KBOO 23 July 1987
Friendship is a great blessing in life. Some people have few friends, some many. And, as Aristotle wrote, ‘Without friends no one would choose to live, though he had all other goods.’
True friendship is a quality of giving without the demand of anything in return. Friends naturally want the best for each other. But I have a feeling that it must require special qualities to be able to befriend people in the public eye and for people in that exposed position to know who their real friends are. So many wrong motives can come into play. Kipling once wrote that a test of whether you were ‘a man’, by which he meant really mature, was whether you could walk with kings and still not lose the common touch.
I was thinking of this when I read a remarkable book by a friend of mine who has indeed walked with American ‘Kings’ if one may call them that, and yet never lost that common touch, who was a close friend to some of the most famous men and women in America. He is James Newton from Fort Myers Beach, Florida, who is 82 and has just written a most entertaining book ‘Uncommon Friends.’ (BBJ)
To have walked just with Thomas Edison would have been a remarkable experience. To have walked with Henry Ford a revelation. To have walked with Charles Lindbergh unforgettable. Yet Jim walked with all three, and more. He was like an adopted grandson to the inventor of the electric light and a vital companion to the end of his days. He was close to the car manufacturer when he was at the height of his powers. And Alexis Carrel, the Nobel laureate who paved the way for modern surgery, at one time the most written about figure in the world, was best man at his wedding.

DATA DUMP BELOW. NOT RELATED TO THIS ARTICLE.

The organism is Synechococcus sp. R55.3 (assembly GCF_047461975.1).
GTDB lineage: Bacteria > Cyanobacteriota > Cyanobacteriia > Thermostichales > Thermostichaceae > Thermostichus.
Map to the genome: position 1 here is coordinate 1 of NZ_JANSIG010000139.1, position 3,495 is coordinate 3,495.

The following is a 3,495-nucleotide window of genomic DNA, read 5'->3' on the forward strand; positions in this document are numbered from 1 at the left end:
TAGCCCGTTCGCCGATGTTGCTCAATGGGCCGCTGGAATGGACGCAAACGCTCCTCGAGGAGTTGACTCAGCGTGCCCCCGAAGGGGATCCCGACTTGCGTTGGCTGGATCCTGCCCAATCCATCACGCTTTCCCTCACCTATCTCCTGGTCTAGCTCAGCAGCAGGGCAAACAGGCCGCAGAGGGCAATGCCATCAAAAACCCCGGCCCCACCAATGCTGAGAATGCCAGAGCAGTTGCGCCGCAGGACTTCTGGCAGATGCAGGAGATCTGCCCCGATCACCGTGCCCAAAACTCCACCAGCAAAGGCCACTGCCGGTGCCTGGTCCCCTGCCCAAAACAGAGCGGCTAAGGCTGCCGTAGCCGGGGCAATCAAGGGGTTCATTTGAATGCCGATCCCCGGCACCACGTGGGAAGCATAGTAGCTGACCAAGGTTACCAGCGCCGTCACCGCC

I remember being much impressed as a teenager when I was introduced by Jim to Lindbergh. Jim had met him through another towering personality Jim also knew well, Harvey Firestone and, indeed, and for a time not only worked for him but was being groomed as the tire manufacturer’s successor. One of my first memories of Jim is of him telling me how he used to fly for Firestone over traffic intersections and when he saw which the busiest one was he would drop down and buy the site.
Now, using diaries, recollections and extensive correspondence Jim has put together, without betraying confidences, a fascinating picture of these shapers of the twentieth century and their families. ‘Uncommon Friends’ has a foreword by Anne Morrow Lindbergh who describes the book as ‘a paean to friendship itself.’
It is interesting to learn, and this is perhaps one of his strengths, that James Newton never asked to meet any of the five men. On his relationship with Edison, Firestone and Ford, Jim writes, ‘Perhaps my common link with all three was that I had a good pair of listening ears and a sympathetic spirit. And no axe to grind.’